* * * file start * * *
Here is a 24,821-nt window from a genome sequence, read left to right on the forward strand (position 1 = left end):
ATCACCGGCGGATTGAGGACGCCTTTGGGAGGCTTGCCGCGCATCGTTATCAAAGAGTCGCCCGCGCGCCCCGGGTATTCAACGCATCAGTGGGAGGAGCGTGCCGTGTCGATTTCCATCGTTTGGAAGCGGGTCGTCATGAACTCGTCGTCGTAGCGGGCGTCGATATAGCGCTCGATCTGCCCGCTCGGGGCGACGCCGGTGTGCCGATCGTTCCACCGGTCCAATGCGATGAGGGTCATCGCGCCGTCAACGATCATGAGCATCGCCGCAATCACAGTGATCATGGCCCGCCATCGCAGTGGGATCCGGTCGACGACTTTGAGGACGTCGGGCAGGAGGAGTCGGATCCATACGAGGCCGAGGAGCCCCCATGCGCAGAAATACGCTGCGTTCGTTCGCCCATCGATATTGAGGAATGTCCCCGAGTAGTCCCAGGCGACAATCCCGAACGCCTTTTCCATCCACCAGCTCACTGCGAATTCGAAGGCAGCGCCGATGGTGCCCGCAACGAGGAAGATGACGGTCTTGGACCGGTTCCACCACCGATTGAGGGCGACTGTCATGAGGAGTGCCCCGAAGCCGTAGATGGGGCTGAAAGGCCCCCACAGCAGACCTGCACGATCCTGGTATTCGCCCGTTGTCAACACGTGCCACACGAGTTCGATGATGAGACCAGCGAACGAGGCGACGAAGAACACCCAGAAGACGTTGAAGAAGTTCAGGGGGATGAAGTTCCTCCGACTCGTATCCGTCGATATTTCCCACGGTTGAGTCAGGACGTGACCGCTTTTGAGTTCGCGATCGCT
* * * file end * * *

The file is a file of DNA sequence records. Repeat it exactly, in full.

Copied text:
Here is a 24,821-nt window from a genome sequence, read left to right on the forward strand (position 1 = left end):
ATCACCGGCGGATTGAGGACGCCTTTGGGAGGCTTGCCGCGCATCGTTATCAAAGAGTCGCCCGCGCGCCCCGGGTATTCAACGCATCAGTGGGAGGAGCGTGCCGTGTCGATTTCCATCGTTTGGAAGCGGGTCGTCATGAACTCGTCGTCGTAGCGGGCGTCGATATAGCGCTCGATCTGCCCGCTCGGGGCGACGCCGGTGTGCCGATCGTTCCACCGGTCCAATGCGATGAGGGTCATCGCGCCGTCAACGATCATGAGCATCGCCGCAATCACAGTGATCATGGCCCGCCATCGCAGTGGGATCCGGTCGACGACTTTGAGGACGTCGGGCAGGAGGAGTCGGATCCATACGAGGCCGAGGAGCCCCCATGCGCAGAAATACGCTGCGTTCGTTCGCCCATCGATATTGAGGAATGTCCCCGAGTAGTCCCAGGCGACAATCCCGAACGCCTTTTCCATCCACCAGCTCACTGCGAATTCGAAGGCAGCGCCGATGGTGCCCGCAACGAGGAAGATGACGGTCTTGGACCGGTTCCACCACCGATTGAGGGCGACTGTCATGAGGAGTGCCCCGAAGCCGTAGATGGGGCTGAAAGGCCCCCACAGCAGACCTGCACGATCCTGGTATTCGCCCGTTGTCAACACGTGCCACACGAGTTCGATGATGAGACCAGCGAACGAGGCGACGAAGAACACCCAGAAGACGTTGAAGAAGTTCAGGGGGATGAAGTTCCTCCGACTCGTATCCGTCGATATTTCCCACGGTTGAGTCAGGACGTGACCGCTTTTGAGTTCGCGATCGCT